This is a serious problem that must be overcome if this state is going to migrate to an all-electric energy economy. Couple that with cost increases and the industry faces a major dilemma. In PG&E’s current General Rate Case (GRC), they had a 15% increase across the board in Phase 1, and are proposing a 7% increase just for agriculture in Phase 2 by 2022. They are also proposing an additional 13% increase for agriculture by 2025. Similarly, Southern California Edison (SCE) is proposing a 36% increase in rates by the end of 2023 in their current GRC. How can agriculture afford those increases and be forced to consume even more electricity by converting to all electric vehicles and equipment? Simply put, the agricultural industry cannot. Our electricity rates are higher than any other state and twice the national average. This will only serve to exacerbate that economic disparity.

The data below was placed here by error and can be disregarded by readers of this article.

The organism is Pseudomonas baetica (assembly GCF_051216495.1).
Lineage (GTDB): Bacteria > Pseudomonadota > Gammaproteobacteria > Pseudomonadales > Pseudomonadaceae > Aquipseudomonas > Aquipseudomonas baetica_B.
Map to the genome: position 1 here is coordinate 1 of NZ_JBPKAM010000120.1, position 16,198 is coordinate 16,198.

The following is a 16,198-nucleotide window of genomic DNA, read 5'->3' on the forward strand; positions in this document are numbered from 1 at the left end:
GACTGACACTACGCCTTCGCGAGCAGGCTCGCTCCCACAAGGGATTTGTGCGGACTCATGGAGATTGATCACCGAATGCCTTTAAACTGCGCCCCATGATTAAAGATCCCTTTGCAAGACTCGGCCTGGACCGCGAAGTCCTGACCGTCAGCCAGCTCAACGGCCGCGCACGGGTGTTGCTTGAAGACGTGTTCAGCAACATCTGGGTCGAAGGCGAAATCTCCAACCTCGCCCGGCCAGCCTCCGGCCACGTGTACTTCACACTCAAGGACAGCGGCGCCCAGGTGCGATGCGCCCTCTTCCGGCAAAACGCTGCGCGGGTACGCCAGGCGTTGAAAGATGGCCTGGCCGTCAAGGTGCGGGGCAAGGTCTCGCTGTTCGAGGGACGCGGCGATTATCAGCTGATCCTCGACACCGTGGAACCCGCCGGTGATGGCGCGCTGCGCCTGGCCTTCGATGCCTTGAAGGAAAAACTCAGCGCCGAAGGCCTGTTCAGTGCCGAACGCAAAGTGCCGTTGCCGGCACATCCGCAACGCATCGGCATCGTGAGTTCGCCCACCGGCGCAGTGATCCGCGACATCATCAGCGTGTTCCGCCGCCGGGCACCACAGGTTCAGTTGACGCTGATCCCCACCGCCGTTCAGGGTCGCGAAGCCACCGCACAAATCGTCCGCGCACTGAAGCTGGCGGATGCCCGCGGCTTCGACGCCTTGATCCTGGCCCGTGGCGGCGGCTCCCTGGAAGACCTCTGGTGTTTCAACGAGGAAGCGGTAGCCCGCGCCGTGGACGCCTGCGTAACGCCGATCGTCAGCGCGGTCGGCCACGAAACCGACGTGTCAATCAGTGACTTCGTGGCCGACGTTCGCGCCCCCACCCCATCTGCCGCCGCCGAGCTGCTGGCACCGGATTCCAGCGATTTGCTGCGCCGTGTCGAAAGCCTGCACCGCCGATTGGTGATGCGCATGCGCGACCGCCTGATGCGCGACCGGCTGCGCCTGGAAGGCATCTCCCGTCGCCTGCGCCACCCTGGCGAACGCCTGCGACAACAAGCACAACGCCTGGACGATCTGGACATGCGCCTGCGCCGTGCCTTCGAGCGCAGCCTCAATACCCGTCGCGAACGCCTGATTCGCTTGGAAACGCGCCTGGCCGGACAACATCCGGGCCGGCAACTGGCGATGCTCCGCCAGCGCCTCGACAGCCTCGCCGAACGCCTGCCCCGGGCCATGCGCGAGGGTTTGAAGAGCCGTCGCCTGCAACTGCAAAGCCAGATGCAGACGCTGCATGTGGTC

That last point is the big one, and the most important. Make no mistake, we all want clean air. But if California is the only one doing it, how do we survive? One recent example is the purchase by an almond huller in California who spent $360,000 for a new Tier 4 final loader, while a similar operation in Australia spent only $60,000 for the same model loader, but equipped with a Tier 0 engine.

This is simply not sustainable for California agriculture. Taking it one step further and looking at electric, what is that cost going to be? By comparison, we have looked at electric yard trucks at a cost of $285,000 plus the cost of the charging station as compared to a new compliant diesel-powered yard truck at a cost of $150,000. There is no comparison.

Finally, we come back to the cumulative impact of all this. For a farmer, a huller or a processor, the costs to replace every tractor, harvester, forklift, front end loader, truck and TRU within the next 14 years will be astronomical, if not simply impossible. And for what? To address worldwide climate change, especially when California is the only one seriously doing anything about it? Worldwide greenhouse gas emissions are on the increase, led by the industrialized nations of India and China; increases that far outweigh any reductions in California. It’s a grand idea, but one that needs a lot more thought and a whole lot more participation from others outside of California.